German violinist Isabelle Faust has accomplished highly regarded Bartók performances in the past, and she truly comes into her own with this recording of the Violin Concerto No. 2, Sz 112, and the much-less-often-heard Violin Concerto No. 1, Sz 36, Op. posth. Indeed, the prime attraction of the album might be the earlier work, composed in 1907 and highly personal in content; it was written for a violinist with whom Bartók was hopelessly in love. She refused to perform it (so it goes), and the work was not played until after Bartók's death. Faust makes an excellent case for the two-movement work, whose soaring first movement is completely Romantic in spirit if not in harmonic content, and she captures the delicate, youthful quality of the work as a whole with graceful playing and a fluid tone in the upper registers. The performance of the Violin Concerto No. 2 is also very strong. There is nothing outwardly striking about it, but its cumulative effect is tremendous as Faust slashes through the work's folk rhythms, maintains perfect control through the slow movement's turbulent double stops, and delivers the energy needed for the finale in which the violin raises the tension to a hair trigger, only to drop out of the action at the end. Much of the effect lies in the ensemble work between Faust and the Swedish Radio Symphony Orchestra under Daniel Harding; this is not an especially heralded group, but here they work beautifully with the soloist. Fine engineering work from Harmonia Mundi (the location is not specified) and cogent booklet notes by Faust herself complete a satisfying Bartók package.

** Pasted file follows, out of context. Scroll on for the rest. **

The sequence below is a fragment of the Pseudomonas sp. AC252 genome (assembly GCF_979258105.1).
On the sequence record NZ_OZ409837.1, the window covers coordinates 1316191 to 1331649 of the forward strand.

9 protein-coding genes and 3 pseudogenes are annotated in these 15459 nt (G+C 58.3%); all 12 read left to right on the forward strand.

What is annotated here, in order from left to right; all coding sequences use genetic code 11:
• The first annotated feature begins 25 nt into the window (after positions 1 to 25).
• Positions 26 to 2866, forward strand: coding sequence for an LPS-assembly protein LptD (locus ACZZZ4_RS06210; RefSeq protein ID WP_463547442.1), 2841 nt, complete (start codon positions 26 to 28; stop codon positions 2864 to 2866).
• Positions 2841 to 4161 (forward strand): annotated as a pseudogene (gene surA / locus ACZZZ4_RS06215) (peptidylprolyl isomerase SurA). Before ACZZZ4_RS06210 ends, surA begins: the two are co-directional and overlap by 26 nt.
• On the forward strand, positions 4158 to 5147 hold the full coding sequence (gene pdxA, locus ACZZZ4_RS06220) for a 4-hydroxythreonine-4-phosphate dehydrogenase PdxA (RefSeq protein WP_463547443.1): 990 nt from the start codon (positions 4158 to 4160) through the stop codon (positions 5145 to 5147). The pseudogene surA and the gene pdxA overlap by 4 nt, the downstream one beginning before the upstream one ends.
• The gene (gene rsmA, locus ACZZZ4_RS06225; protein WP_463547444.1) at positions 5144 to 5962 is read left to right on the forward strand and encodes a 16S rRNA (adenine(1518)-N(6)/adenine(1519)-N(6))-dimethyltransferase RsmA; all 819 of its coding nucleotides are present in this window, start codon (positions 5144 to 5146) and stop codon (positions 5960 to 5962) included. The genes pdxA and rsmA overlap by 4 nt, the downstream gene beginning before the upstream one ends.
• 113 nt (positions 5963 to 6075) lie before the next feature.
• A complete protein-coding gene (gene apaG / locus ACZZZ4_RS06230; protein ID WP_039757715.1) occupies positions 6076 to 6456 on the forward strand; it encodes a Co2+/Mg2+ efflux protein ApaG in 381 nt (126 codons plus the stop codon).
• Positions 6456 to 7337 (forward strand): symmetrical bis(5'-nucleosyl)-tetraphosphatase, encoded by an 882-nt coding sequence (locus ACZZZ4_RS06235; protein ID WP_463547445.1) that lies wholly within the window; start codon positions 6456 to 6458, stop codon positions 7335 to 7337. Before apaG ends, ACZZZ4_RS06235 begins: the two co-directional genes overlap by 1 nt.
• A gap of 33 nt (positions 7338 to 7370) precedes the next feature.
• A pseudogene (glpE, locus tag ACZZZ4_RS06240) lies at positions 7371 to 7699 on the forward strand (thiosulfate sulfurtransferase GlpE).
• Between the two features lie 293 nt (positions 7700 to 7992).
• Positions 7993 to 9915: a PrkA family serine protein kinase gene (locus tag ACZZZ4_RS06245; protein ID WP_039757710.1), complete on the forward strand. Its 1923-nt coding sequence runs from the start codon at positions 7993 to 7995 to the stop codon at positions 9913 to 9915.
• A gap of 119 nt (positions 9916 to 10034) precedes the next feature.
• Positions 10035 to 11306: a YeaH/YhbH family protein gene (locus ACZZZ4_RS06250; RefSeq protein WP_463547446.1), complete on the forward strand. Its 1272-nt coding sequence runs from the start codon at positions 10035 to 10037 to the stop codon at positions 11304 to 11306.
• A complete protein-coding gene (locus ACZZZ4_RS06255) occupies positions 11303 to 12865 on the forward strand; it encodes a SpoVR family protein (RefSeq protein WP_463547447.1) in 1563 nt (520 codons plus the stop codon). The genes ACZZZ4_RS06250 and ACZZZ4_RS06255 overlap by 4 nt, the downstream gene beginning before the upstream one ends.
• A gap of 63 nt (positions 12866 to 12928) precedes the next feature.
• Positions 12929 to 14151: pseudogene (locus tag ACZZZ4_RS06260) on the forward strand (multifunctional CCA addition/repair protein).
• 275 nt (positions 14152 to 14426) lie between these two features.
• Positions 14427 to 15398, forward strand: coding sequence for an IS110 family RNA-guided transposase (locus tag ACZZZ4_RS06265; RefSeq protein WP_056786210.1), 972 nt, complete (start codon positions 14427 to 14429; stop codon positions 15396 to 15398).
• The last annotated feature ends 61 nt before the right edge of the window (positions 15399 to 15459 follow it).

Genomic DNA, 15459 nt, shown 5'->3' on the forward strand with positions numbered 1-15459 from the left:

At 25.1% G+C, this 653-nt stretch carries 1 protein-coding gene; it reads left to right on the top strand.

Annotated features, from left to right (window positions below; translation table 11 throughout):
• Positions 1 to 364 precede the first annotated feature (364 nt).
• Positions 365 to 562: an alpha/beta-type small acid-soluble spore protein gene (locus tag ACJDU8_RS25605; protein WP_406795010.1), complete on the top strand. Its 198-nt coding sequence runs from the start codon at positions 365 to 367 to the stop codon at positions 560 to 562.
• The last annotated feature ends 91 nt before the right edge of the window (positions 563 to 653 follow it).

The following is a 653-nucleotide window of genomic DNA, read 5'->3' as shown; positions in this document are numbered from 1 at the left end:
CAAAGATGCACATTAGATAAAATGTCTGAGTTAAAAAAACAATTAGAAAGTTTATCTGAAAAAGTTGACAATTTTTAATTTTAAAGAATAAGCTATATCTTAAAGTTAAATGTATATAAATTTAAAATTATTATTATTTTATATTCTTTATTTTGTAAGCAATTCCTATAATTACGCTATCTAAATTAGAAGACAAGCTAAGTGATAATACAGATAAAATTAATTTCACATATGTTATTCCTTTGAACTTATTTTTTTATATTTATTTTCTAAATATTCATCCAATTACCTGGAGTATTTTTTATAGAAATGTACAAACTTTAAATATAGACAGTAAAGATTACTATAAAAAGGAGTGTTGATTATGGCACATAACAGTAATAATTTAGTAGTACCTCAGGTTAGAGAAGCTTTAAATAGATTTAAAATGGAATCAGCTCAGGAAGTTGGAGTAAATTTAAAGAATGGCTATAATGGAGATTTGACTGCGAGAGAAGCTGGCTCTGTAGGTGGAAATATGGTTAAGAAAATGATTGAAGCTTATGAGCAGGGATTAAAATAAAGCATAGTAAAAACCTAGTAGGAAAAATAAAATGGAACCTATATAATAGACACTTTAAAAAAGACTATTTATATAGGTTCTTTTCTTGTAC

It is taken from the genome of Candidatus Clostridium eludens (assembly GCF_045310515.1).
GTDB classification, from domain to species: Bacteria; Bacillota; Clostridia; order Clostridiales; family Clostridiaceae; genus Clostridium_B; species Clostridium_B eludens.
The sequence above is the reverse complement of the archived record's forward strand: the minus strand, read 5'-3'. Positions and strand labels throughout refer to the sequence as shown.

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AllMusic Review by James Manheim
|Violin Concerto No. 1, Sz 36 op. posth.|
|Violin Concerto No. 2, Sz 112|